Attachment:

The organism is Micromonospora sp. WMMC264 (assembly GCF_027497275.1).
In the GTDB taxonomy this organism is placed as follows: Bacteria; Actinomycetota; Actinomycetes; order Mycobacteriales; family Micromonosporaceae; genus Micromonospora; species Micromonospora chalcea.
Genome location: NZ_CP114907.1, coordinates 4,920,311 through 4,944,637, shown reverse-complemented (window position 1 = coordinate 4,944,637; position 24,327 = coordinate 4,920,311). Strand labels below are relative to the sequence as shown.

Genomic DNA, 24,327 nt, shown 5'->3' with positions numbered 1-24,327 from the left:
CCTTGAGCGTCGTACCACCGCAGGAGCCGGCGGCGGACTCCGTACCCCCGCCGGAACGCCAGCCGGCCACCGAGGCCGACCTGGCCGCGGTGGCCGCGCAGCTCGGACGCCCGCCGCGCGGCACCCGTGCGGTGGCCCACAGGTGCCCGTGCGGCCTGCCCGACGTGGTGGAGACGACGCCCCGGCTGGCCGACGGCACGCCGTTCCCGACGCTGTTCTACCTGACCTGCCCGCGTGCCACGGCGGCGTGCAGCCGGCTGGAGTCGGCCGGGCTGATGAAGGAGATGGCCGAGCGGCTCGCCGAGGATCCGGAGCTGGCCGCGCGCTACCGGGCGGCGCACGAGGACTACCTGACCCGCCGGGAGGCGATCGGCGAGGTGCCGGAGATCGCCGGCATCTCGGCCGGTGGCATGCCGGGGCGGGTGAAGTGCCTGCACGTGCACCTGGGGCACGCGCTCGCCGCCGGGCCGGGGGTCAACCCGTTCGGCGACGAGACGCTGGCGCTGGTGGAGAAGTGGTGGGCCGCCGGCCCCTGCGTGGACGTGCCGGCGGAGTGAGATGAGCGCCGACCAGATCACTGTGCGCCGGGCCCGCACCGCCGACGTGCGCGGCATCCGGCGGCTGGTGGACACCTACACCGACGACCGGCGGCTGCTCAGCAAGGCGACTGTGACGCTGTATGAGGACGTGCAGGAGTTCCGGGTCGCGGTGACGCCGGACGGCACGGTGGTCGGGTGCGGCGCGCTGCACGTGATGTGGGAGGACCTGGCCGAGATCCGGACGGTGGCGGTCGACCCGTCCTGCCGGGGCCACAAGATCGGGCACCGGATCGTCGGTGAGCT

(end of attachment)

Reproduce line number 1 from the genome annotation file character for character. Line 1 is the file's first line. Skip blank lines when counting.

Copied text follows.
The organism is Micromonospora sp. WMMC264 (assembly GCF_027497275.1).